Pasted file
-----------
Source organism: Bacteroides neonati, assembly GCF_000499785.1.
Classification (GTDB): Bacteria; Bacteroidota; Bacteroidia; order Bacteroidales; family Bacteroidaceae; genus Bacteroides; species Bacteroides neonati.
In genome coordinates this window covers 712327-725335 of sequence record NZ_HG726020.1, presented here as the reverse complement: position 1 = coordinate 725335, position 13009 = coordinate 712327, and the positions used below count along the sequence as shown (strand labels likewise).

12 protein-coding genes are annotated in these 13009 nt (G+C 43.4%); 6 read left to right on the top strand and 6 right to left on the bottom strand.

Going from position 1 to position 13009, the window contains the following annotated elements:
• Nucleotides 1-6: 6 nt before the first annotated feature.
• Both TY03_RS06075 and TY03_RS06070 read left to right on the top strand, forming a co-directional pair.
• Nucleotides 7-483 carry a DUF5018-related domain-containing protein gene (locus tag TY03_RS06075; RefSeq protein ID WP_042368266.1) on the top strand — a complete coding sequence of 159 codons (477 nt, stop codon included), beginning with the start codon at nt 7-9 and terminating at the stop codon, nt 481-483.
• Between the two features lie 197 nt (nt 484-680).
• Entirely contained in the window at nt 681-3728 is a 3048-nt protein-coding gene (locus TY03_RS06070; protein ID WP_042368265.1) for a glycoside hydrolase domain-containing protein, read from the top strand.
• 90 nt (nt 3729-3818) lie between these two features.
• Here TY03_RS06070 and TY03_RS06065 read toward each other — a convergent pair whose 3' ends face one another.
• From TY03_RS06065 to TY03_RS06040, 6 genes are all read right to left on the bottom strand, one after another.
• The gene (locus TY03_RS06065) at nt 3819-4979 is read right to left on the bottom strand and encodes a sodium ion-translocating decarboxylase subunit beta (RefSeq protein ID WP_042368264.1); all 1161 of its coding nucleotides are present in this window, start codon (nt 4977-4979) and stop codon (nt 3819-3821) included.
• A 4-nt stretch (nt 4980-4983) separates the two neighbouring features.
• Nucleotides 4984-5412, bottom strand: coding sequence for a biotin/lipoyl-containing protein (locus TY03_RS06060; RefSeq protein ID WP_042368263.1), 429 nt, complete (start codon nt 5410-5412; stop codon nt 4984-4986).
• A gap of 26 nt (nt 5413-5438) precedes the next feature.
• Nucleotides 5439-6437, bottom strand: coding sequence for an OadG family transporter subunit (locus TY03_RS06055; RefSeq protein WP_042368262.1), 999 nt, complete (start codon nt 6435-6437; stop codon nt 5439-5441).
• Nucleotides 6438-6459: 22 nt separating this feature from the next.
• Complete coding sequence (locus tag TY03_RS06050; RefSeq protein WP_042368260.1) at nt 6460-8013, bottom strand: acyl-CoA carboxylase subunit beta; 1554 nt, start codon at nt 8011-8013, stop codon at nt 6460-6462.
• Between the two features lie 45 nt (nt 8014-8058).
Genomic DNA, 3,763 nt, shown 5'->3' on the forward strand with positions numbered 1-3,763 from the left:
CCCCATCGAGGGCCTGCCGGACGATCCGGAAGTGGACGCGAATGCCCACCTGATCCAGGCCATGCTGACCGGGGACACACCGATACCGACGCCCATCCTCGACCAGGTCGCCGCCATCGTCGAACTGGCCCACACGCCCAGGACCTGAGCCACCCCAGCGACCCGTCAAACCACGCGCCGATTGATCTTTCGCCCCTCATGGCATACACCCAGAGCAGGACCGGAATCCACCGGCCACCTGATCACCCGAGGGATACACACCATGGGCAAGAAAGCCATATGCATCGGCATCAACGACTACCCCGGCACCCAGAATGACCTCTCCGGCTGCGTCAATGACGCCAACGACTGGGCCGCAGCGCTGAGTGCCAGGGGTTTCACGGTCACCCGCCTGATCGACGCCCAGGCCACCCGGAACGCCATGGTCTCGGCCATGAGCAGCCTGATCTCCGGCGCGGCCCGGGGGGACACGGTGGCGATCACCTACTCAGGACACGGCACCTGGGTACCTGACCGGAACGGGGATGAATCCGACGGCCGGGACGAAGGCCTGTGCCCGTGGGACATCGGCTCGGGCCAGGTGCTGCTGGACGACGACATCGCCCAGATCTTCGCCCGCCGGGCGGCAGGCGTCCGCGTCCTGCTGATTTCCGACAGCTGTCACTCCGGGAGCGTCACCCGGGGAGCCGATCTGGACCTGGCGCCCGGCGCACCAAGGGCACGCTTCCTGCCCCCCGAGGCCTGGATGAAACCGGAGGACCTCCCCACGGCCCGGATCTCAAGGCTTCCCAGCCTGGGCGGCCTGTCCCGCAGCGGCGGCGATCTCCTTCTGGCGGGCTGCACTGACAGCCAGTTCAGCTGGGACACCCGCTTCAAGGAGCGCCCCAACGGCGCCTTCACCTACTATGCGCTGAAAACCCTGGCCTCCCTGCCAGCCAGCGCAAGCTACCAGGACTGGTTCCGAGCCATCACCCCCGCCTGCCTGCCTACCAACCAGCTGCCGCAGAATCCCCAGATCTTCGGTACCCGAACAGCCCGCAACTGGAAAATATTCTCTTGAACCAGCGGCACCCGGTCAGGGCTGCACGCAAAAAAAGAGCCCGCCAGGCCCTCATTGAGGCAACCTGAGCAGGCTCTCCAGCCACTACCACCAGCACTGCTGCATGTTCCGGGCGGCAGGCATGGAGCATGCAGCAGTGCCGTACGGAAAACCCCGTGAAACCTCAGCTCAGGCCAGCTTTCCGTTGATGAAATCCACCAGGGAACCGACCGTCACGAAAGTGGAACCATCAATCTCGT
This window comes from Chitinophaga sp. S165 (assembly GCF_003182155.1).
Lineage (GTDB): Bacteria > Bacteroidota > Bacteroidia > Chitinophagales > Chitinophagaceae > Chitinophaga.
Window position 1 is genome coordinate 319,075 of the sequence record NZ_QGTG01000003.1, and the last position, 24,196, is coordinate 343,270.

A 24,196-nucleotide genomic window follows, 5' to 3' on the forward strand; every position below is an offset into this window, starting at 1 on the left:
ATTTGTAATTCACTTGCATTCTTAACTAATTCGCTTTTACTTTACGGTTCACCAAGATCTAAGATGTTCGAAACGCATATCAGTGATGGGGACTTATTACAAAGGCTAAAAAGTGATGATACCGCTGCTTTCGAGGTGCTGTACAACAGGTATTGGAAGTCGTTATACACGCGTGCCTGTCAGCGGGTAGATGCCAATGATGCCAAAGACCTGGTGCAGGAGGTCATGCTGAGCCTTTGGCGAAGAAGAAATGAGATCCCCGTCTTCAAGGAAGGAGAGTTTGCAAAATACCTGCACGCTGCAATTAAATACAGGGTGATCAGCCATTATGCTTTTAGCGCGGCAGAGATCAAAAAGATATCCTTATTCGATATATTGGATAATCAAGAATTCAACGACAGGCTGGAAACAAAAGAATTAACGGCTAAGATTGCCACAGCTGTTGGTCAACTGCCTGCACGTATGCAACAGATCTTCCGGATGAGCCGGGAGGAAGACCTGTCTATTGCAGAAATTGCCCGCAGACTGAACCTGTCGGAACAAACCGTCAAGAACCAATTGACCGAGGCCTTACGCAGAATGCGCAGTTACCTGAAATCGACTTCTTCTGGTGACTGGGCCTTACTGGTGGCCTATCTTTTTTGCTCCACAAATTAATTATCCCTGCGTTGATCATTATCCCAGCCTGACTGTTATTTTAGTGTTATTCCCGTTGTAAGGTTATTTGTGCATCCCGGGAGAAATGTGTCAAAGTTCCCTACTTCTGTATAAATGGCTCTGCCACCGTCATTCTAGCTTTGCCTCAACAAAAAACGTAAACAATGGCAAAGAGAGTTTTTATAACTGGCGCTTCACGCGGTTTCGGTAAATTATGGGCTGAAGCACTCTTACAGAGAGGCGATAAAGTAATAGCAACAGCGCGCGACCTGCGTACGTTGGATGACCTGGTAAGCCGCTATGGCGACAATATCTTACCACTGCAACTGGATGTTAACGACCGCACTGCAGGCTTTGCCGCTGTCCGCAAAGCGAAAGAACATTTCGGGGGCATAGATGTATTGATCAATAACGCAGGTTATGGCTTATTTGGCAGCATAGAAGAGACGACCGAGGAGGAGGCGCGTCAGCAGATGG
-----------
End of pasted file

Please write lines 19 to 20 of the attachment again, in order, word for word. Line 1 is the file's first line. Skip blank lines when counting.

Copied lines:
• Nucleotides 6438-6459: 22 nt separating this feature from the next.
• Complete coding sequence (locus tag TY03_RS06050; RefSeq protein WP_042368260.1) at nt 6460-8013, bottom strand: acyl-CoA carboxylase subunit beta; 1554 nt, start codon at nt 8011-8013, stop codon at nt 6460-6462.